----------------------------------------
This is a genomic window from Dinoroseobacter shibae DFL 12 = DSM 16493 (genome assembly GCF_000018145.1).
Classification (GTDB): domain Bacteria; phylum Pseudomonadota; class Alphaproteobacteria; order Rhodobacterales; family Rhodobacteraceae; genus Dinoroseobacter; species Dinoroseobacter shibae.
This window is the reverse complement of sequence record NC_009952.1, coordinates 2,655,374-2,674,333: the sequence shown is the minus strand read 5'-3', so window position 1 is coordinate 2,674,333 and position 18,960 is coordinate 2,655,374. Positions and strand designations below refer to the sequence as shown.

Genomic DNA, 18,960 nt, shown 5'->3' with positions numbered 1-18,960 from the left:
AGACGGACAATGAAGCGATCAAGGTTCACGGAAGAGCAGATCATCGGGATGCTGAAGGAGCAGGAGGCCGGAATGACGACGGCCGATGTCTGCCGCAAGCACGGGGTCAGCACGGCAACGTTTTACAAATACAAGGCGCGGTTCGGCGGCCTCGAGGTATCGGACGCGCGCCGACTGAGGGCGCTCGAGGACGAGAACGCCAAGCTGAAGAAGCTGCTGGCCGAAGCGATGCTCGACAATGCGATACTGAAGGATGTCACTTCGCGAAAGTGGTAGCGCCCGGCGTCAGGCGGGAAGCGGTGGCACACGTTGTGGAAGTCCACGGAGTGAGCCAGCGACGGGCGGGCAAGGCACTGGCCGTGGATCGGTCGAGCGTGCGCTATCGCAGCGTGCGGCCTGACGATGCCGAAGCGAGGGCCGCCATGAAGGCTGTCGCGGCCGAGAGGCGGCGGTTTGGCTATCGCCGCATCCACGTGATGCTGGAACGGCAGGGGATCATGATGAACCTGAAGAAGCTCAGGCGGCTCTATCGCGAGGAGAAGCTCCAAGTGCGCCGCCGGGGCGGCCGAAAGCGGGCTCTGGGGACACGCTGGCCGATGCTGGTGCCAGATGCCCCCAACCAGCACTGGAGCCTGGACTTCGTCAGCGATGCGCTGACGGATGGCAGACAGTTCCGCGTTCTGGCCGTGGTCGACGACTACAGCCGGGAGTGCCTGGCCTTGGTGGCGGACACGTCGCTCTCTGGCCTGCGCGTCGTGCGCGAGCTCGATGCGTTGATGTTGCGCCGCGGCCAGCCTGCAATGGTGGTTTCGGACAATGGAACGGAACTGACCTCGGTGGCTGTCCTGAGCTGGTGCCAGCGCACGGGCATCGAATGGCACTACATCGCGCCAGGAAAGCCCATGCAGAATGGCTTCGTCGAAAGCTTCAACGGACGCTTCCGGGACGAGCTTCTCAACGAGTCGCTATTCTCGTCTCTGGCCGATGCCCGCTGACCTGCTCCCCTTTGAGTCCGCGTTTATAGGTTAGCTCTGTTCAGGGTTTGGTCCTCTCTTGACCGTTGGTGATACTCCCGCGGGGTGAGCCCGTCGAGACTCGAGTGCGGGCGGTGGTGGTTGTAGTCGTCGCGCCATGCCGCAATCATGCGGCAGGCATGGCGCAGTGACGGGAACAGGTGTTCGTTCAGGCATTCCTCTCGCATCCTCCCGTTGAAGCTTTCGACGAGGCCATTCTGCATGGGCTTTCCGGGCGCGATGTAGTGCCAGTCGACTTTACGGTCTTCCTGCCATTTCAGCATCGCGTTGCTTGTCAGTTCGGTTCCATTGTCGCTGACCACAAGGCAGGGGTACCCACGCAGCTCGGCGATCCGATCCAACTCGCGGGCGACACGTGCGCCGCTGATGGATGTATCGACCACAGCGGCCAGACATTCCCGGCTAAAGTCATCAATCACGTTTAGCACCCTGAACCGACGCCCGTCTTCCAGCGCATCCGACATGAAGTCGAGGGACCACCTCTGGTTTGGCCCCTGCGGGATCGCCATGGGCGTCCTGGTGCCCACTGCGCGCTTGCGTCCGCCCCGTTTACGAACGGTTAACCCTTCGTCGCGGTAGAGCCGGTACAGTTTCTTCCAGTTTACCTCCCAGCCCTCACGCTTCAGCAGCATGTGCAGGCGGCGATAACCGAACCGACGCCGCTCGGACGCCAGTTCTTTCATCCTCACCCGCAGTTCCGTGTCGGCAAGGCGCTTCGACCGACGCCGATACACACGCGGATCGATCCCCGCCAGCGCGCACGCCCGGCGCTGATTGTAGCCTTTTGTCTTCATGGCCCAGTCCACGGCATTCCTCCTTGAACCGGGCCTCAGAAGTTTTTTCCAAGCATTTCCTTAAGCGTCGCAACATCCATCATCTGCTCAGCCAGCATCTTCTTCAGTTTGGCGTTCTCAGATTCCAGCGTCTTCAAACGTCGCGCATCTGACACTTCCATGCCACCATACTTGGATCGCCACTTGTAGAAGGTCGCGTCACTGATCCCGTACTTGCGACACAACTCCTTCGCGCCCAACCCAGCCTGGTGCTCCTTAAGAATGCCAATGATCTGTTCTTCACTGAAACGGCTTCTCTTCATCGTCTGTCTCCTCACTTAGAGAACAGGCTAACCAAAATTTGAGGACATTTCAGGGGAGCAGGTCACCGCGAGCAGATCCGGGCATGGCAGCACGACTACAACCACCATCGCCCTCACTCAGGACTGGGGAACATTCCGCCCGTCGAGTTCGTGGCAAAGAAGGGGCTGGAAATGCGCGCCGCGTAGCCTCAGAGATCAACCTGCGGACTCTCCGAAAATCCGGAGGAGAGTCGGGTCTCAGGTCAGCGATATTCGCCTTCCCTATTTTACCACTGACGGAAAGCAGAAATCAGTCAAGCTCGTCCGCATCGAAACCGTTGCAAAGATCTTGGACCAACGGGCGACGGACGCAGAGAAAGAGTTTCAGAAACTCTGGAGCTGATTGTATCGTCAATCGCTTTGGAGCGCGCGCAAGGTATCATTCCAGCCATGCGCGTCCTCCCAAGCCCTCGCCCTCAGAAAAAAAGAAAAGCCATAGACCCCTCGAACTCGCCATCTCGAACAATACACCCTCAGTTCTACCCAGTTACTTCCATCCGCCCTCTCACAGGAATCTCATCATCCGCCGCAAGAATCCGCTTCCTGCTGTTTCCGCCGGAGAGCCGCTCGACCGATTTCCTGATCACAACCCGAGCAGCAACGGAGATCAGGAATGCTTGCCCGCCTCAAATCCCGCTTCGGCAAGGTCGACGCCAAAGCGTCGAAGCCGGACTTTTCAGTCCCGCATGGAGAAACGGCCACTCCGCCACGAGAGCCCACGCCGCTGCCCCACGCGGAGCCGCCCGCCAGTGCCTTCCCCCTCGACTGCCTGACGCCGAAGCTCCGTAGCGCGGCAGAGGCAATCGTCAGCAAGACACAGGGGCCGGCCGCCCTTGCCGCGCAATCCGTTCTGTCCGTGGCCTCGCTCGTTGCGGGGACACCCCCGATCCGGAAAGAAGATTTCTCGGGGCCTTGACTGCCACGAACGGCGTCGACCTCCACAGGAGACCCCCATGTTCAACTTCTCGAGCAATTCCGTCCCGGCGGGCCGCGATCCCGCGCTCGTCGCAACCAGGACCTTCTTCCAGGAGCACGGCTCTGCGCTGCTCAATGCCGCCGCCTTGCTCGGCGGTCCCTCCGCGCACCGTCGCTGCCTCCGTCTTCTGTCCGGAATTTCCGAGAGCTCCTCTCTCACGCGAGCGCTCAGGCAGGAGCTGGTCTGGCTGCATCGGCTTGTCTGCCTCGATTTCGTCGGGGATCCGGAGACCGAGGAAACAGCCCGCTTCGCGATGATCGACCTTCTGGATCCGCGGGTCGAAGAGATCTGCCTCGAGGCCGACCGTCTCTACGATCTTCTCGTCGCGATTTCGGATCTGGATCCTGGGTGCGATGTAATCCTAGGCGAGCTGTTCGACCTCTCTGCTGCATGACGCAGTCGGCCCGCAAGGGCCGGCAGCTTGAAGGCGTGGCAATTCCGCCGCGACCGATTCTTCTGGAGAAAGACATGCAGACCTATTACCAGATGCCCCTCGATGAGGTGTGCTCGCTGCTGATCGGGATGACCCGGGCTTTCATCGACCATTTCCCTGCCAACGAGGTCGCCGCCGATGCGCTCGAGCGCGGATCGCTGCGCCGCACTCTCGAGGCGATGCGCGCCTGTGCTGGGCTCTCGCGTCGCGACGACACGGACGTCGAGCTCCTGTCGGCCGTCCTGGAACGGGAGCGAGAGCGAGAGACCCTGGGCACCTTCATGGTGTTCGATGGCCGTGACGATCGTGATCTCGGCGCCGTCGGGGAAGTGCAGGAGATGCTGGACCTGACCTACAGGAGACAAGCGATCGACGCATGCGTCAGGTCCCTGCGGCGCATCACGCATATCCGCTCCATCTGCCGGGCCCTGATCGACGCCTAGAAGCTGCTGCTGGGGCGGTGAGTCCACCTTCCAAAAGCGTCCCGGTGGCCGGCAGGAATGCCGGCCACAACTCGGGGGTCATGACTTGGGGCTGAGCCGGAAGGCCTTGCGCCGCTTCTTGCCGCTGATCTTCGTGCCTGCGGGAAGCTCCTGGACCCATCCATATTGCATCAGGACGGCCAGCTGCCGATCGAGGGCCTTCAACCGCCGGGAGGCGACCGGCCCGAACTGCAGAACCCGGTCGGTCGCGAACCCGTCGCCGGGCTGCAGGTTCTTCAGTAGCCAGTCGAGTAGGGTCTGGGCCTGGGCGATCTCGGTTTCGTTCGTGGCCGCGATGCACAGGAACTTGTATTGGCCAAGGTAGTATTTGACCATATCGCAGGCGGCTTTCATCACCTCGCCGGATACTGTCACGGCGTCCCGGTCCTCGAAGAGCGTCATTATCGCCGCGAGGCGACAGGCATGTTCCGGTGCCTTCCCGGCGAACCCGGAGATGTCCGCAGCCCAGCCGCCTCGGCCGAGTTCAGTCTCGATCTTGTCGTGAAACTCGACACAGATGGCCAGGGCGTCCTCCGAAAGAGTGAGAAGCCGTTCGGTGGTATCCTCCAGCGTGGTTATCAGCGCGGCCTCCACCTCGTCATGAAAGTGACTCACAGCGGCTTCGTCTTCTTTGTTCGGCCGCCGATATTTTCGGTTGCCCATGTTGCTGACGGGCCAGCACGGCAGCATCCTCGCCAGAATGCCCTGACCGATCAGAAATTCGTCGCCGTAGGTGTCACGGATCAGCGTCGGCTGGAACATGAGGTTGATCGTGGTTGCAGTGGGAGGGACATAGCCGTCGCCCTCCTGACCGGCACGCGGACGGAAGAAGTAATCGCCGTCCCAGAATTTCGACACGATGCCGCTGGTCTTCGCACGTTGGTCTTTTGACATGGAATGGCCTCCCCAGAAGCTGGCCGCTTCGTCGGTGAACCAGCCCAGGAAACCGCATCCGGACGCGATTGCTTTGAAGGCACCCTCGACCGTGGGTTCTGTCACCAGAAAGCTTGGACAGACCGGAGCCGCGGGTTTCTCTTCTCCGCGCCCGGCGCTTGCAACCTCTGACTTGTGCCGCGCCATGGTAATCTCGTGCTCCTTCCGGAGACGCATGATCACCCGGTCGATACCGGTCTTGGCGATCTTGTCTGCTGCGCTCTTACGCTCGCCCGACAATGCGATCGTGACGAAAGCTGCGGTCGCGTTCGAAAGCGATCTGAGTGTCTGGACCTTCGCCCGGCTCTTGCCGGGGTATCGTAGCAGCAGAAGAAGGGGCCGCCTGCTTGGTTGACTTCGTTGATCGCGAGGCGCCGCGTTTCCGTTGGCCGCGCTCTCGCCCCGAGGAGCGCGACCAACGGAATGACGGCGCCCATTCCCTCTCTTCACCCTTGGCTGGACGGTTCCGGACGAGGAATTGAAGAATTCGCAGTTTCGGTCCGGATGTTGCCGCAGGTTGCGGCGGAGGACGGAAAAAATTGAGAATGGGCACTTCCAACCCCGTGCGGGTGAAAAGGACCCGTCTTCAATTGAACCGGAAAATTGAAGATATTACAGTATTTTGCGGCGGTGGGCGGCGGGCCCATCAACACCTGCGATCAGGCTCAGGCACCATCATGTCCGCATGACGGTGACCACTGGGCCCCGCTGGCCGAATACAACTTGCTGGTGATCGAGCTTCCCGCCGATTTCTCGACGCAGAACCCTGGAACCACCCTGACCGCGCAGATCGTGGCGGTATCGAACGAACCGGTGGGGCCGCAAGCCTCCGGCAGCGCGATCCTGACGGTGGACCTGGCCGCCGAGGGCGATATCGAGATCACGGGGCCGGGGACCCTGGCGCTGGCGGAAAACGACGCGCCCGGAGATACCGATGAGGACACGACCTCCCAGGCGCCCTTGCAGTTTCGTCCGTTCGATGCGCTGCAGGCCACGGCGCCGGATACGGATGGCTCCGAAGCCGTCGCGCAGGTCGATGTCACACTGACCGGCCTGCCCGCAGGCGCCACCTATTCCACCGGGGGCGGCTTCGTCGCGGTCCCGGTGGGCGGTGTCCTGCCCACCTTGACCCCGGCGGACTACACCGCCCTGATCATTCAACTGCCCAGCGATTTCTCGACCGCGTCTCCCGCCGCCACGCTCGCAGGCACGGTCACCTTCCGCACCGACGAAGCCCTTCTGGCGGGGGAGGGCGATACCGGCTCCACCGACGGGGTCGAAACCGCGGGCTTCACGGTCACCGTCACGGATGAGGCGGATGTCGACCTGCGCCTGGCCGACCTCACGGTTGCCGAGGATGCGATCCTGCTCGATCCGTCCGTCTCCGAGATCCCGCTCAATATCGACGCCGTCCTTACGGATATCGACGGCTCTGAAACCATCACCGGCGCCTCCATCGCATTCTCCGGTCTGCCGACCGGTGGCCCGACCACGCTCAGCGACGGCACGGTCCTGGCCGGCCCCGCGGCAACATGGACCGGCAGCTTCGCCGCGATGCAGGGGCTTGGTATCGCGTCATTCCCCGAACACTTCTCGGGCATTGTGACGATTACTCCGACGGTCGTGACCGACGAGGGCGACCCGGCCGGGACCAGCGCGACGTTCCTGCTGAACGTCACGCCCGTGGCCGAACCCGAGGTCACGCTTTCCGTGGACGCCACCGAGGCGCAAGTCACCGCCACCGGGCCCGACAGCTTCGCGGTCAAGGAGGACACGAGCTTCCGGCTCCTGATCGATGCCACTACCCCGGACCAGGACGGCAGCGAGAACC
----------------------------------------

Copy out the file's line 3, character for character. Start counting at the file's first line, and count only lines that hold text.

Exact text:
This window is the reverse complement of sequence record NC_009952.1, coordinates 2,655,374-2,674,333: the sequence shown is the minus strand read 5'-3', so window position 1 is coordinate 2,674,333 and position 18,960 is coordinate 2,655,374. Positions and strand designations below refer to the sequence as shown.